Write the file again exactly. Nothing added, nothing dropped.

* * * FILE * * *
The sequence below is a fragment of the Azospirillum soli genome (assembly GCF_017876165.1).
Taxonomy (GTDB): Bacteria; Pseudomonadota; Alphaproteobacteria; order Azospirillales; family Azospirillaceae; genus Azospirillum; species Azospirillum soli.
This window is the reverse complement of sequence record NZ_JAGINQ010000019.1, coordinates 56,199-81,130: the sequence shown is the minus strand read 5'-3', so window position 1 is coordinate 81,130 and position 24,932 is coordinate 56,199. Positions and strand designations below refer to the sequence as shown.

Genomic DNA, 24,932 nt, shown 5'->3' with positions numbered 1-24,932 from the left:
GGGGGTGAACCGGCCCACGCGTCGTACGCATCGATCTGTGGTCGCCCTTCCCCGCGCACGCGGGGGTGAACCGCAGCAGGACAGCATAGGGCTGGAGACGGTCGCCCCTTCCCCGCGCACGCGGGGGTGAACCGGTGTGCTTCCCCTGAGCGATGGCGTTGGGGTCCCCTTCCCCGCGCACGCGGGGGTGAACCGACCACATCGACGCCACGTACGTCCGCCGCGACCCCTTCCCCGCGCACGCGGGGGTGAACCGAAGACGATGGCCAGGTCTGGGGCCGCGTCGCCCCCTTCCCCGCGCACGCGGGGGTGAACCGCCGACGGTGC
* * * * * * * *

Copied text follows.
The sequence below is a fragment of the Azospirillum soli genome (assembly GCF_017876165.1).
Taxonomy (GTDB): Bacteria; Pseudomonadota; Alphaproteobacteria; order Azospirillales; family Azospirillaceae; genus Azospirillum; species Azospirillum soli.
This window is the reverse complement of sequence record NZ_JAGINQ010000019.1, coordinates 56,199-81,130: the sequence shown is the minus strand read 5'-3', so window position 1 is coordinate 81,130 and position 24,932 is coordinate 56,199. Positions and strand designations below refer to the sequence as shown.

Genomic DNA, 24,932 nt, shown 5'->3' with positions numbered 1-24,932 from the left:
GGGGGTGAACCGGCCCACGCGTCGTACGCATCGATCTGTGGTCGCCCTTCCCCGCGCACGCGGGGGTGAACCGCAGCAGGACAGCATAGGGCTGGAGACGGTCGCCCCTTCCCCGCGCACGCGGGGGTGAACCGGTGTGCTTCCCCTGAGCGATGGCGTTGGGGTCCCCTTCCCCGCGCACGCGGGGGTGAACCGACCACATCGACGCCACGTACGTCCGCCGCGACCCCTTCCCCGCGCACGCGGGGGTGAACCGAAGACGATGGCCAGGTCTGGGGCCGCGTCGCCCCCTTCCCCGCGCACGCGGGGGTGAACCGCCGACGGTGC